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Amazon’s plan to “reimagine radio” has run into a bit of static as the company is making staff cuts at Amp, the app it launched earlier this year.

Business Insider first reported the news on Friday and said “roughly 150 people,” or half of the division, were let go. Amazon would not comment on any figures when contacted by GeekWire.

“At Amazon we think big, experiment, and invest in new ideas to delight customers,” an Amazon spokesperson said in an emailed statement. “We also continually evaluate the progress and potential of our products and services to deliver customer value, and we regularly make adjustments based on those assessments. Following a recent review, we’ve made the decision to consolidate a few teams so we can focus on the growth and scaling of Amp.”

Amazon is working with affected employees to identify other internal job opportunities.

The company first revealed the new iOS app in beta in March, touting Amp as a way to give DJs their own live radio shows complete with a catalog of millions of licensed songs and the ability to engage with callers.

“A person with their own unique music taste doesn’t have to land a job at a radio station to reach an audience,” Amp VP John Ciancutti said in March. “They just need to launch a show from their phone on Amp and reach anyone.”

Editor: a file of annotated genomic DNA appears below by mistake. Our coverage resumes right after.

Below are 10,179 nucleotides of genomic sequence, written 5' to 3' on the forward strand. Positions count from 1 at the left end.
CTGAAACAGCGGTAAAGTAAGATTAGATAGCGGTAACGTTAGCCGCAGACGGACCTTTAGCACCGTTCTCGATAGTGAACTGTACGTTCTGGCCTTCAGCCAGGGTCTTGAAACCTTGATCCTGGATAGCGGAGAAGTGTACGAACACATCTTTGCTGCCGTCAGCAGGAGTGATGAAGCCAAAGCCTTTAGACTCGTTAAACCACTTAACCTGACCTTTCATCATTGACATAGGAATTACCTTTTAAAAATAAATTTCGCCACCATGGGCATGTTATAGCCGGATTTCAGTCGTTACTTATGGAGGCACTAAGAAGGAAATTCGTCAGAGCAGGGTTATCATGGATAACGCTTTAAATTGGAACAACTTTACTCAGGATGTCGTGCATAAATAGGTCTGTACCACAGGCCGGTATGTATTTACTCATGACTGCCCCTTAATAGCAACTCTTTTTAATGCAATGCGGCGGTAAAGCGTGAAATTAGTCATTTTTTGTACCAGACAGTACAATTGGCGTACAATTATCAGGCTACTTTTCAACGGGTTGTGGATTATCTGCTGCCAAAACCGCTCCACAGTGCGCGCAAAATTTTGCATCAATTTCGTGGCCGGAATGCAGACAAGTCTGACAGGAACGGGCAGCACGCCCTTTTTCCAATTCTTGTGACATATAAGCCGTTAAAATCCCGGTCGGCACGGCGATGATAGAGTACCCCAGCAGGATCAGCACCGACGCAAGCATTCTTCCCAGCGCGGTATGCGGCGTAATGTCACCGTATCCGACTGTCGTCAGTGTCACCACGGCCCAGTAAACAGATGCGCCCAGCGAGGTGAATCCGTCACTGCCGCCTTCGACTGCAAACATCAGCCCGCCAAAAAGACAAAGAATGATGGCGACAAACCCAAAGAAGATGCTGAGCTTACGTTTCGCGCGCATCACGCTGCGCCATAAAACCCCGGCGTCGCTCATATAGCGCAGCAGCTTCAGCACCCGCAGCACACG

Fast forward seven months, where Thursday the tech giant saw its shares get hammered after it issued lower-than-expected guidance for the holiday quarter. Amazon is joining other tech companies taking steps to counter macroeconomic headwinds.

The company has already slowed its hiring pace. During a third quarter earnings call on Thursday, CFO Brian Olsavsky said Amazon is preparing for “what could be a slower growth period” due to increased foreign currency headwinds, global inflation, heightened fuel prices, and rising energy costs.

To help mitigate slowing sales, Olsavsky said Amazon is “taking actions to tighten our belt,” including pausing hiring in certain businesses and shutting down products and services.

“We’re going to be very careful on our hiring,” he said.

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